The Rotten Side of Organics
The Satya Interview with Ronnie
cereal boxes illustrate the four labeling categories. From left:
cereal with 100 percent organic ingredients; cereal with 95-100
percent organic ingredients; cereal made with 70-95 percent organic
ingredients; and cereal, with up to 70 percent organic ingredients.
The makers of the cereal with up to 70 percent organic ingredients
may list specific organically produced ingredients on the information
panel of the box—but may not make any organic claims on the
front of the box. Courtesy of the USDA
Many compassionate consumers
believe that buying organic food is the only way to go. The label “organic” means
refuge from pesticides, chemicals and the damaging practices of the
commercial food industry. High-quality, mouth-watering, nutrient-rich
produce—all harvested fresh from the farm, right? We tend to
assume organic food producers are all small farmers who combine ecologically
sound farming practices with a political agenda to promote and develop
local sustainable food systems. Unfortunately, this is no longer the
The Organic Consumers Association (OCA) formed in 1998 after organic
consumers criticized the U.S. Department of Agriculture’s proposed
national regulations for organic certification of food. Today the OCA,
a nonprofit public interest organization, strives for health, justice
and sustainability, and takes on such crucial issues as food safety,
industrial agriculture, corporate accountability and fair trade.
The OCA has been able to rally hundreds of thousands of consumers to
pressure the USDA and organic companies to preserve strict organic standards. Kymberlie
Adams Matthews had a chance to talk with OCA founder and National
Director, Ronnie Cummins about uniting forces to challenge
industrial agriculture, corporate globalization, and inspiring consumers
to “Buy local, organic, and fair made.”
Can you discuss the corporate takeover of the organic food market?
Well the good news is there is a huge demand on the part of health conscious
and environmentally conscious consumers for organic products. On the
downside, right now there is a shortage of organic foods and ingredients
in the marketplace. And unfortunately, corporations are noting this huge
demand and are not only moving into the organic sector, but doing it
in a way which is not helping American farmers and ranchers go organic.
Instead, they are basically degrading organic standards, bending the
rules and starting to outsource from slave labor and exploitive nations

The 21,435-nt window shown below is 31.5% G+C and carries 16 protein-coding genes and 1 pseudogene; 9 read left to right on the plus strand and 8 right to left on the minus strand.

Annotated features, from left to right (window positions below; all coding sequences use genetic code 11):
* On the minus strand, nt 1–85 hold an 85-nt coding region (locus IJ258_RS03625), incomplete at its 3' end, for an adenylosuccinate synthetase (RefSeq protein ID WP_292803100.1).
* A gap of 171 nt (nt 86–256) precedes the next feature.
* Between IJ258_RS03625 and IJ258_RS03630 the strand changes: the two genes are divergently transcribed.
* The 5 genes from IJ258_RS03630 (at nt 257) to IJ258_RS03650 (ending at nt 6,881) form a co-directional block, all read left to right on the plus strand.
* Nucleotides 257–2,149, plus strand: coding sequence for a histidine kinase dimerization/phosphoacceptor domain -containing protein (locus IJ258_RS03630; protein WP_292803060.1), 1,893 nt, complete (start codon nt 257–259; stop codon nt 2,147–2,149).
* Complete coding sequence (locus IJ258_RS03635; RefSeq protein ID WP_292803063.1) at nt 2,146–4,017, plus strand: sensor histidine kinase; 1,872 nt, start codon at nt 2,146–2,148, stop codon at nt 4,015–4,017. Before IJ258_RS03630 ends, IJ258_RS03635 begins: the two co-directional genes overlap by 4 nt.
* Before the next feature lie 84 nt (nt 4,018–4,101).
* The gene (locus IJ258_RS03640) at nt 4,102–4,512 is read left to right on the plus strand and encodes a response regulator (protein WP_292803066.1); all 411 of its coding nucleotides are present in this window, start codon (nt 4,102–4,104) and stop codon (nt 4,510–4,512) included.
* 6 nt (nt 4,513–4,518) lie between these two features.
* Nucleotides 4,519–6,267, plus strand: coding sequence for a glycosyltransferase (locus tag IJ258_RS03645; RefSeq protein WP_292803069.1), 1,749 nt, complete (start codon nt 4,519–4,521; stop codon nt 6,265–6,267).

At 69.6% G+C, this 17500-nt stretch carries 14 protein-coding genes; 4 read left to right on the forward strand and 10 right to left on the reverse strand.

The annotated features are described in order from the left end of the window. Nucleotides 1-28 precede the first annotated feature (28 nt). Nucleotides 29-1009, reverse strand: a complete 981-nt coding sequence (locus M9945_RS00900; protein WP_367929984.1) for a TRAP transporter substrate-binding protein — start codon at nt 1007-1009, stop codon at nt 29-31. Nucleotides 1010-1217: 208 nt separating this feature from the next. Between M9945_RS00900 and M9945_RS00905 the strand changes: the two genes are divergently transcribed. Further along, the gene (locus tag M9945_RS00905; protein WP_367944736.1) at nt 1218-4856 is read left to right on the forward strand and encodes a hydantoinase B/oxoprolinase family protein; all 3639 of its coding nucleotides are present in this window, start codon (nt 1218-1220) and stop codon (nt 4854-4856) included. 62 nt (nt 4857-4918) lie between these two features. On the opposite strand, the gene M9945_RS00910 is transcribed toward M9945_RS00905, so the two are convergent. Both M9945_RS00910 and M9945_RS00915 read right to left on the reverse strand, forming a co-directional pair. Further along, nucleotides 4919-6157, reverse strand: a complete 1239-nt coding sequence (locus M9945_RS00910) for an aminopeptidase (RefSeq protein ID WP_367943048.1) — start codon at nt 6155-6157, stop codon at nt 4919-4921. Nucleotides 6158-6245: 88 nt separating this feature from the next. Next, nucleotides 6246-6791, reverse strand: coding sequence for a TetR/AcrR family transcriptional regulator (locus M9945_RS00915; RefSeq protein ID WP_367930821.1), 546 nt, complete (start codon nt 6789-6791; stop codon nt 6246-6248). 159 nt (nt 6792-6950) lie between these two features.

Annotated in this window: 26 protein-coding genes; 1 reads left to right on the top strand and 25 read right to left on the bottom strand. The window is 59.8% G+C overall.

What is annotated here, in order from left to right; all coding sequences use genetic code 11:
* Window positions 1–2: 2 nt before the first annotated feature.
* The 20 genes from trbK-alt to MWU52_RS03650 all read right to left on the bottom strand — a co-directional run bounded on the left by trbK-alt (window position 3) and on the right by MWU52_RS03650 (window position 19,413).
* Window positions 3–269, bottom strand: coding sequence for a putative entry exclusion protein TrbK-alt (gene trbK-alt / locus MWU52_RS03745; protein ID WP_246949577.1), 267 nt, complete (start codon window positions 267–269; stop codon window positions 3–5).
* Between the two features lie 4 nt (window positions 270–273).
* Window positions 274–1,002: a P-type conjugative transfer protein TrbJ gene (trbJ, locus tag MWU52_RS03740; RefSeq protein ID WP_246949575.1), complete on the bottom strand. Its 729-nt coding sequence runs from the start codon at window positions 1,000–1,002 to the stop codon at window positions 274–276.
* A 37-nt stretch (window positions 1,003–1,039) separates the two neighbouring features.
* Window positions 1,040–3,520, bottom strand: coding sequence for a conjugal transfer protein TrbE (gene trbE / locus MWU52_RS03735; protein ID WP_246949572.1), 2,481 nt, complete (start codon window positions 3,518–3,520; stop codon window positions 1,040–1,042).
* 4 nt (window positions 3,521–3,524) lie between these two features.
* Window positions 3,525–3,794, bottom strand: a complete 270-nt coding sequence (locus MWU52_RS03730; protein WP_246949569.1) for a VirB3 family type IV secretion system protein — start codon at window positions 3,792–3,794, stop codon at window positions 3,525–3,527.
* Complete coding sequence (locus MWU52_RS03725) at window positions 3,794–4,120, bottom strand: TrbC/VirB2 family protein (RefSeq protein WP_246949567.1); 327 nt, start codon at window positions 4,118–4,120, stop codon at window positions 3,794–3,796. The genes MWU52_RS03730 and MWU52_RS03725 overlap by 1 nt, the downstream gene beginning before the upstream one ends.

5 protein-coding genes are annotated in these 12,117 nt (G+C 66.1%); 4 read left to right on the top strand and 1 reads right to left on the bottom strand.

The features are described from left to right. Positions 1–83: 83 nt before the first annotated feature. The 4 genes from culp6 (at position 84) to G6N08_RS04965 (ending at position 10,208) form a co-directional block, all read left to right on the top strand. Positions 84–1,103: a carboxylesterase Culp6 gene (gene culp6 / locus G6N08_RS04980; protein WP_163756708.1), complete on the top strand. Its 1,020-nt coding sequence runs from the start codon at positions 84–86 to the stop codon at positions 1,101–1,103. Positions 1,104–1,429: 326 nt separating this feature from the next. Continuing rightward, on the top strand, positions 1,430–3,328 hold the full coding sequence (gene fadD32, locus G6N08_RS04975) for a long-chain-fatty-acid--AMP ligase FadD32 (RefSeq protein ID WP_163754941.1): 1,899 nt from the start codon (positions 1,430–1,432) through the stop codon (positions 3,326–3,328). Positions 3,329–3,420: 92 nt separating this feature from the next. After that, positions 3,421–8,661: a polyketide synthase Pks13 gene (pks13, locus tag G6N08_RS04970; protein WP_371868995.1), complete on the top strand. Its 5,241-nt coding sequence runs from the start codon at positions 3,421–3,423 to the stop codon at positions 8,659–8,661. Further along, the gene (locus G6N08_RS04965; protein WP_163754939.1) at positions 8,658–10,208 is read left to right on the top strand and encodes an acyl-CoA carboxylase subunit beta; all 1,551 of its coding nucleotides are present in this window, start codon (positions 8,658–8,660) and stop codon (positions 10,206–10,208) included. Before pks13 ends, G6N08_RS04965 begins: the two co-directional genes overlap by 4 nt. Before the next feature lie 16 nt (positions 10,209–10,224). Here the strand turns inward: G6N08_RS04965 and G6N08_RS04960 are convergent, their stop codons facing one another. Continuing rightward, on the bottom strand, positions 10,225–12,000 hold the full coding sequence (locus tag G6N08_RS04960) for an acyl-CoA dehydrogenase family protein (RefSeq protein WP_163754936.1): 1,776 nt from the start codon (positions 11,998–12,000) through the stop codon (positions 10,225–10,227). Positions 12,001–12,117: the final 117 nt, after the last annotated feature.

such as China for organic foods and ingredients.
What kind of impact is this having on our food?
Well the most glaring example presently is the blatant disregard for
organic standards in the dairy sector. Right now 40 percent of organic
milk is coming from Horizon Organic and Aurora Organic, producers who
are both practicing intensive confinement of farmed animals, allowing
them no access to pasture. They are also regularly importing calves from
industrial farms and simply calling them organic. These heifers have
been weaned on blood, administered antibiotics, and fed slaughterhouse
waste and GMO grains. Again, this is not helping thousands of humane
family-scale farmers make the transition to organic. Instead they are
changing the rules and allowing industrial agriculture to call it organic.
And then there is the corporate takeover of organic food brands.
This is a major trend, all the way from Unilever taking over Ben and
Jerry’s to General Mills taking over Cascadian Farms and Muir Glen.
These transnationals deliberately conceal the names of the parent corporation
on the label because they know those corporations have such a terrible
reputation that consumers would be unlikely to want to buy the products.
Also, for the most part, they do not list the country of origin on the
label. So organic consumers continue to buy their products, while remaining
in the dark about who produced them and where they were produced. For
example, people who buy the top-selling soy milk Silk, don’t know
that Silk is actually owned by Dean Foods, the $10 billion dairy conglomerate
notorious for bottom line business practices such as injecting their
cows with bovine growth hormone and paying the lowest prices possible
to dairy farmers. They also don’t know that the soy beans in Silk
are likely coming in from China and Brazil rather than the U.S. or North
What about the organic standards in China? Are they the same
There has been a lot of criticism that Chinese organic products are not
really organic. But certainly the most incontestable fact about Chinese
organics is that the workers are paid nearly nothing for their work.
It is slave labor.
That’s madness! What can we do about this?
We are going to have to stop companies from outsourcing the organic foods
and ingredients that they can buy here. One way to do that is to pressure
companies to put the country of origin on their label. Congress actually
passed a law three years ago—after receiving a lot of pressure